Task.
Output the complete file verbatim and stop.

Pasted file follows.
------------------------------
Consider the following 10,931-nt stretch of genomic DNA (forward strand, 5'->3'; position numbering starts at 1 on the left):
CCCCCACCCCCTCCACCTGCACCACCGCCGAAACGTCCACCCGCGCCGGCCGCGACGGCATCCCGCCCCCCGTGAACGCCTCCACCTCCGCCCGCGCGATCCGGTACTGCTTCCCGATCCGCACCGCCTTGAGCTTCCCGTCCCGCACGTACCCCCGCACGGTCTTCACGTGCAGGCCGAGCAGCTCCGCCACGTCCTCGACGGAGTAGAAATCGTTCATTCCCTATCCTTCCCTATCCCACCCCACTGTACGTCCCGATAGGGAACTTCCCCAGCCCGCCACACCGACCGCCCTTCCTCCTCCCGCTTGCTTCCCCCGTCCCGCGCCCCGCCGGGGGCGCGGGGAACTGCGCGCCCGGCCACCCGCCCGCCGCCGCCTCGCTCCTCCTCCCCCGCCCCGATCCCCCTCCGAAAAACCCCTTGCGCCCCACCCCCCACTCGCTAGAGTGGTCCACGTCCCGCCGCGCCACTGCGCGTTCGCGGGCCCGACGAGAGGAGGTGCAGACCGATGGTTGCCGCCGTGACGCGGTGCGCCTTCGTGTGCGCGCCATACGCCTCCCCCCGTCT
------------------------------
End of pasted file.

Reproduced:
Consider the following 10,931-nt stretch of genomic DNA (forward strand, 5'->3'; position numbering starts at 1 on the left):
CCCCCACCCCCTCCACCTGCACCACCGCCGAAACGTCCACCCGCGCCGGCCGCGACGGCATCCCGCCCCCCGTGAACGCCTCCACCTCCGCCCGCGCGATCCGGTACTGCTTCCCGATCCGCACCGCCTTGAGCTTCCCGTCCCGCACGTACCCCCGCACGGTCTTCACGTGCAGGCCGAGCAGCTCCGCCACGTCCTCGACGGAGTAGAAATCGTTCATTCCCTATCCTTCCCTATCCCACCCCACTGTACGTCCCGATAGGGAACTTCCCCAGCCCGCCACACCGACCGCCCTTCCTCCTCCCGCTTGCTTCCCCCGTCCCGCGCCCCGCCGGGGGCGCGGGGAACTGCGCGCCCGGCCACCCGCCCGCCGCCGCCTCGCTCCTCCTCCCCCGCCCCGATCCCCCTCCGAAAAACCCCTTGCGCCCCACCCCCCACTCGCTAGAGTGGTCCACGTCCCGCCGCGCCACTGCGCGTTCGCGGGCCCGACGAGAGGAGGTGCAGACCGATGGTTGCCGCCGTGACGCGGTGCGCCTTCGTGTGCGCGCCATACGCCTCCCCCCGTCT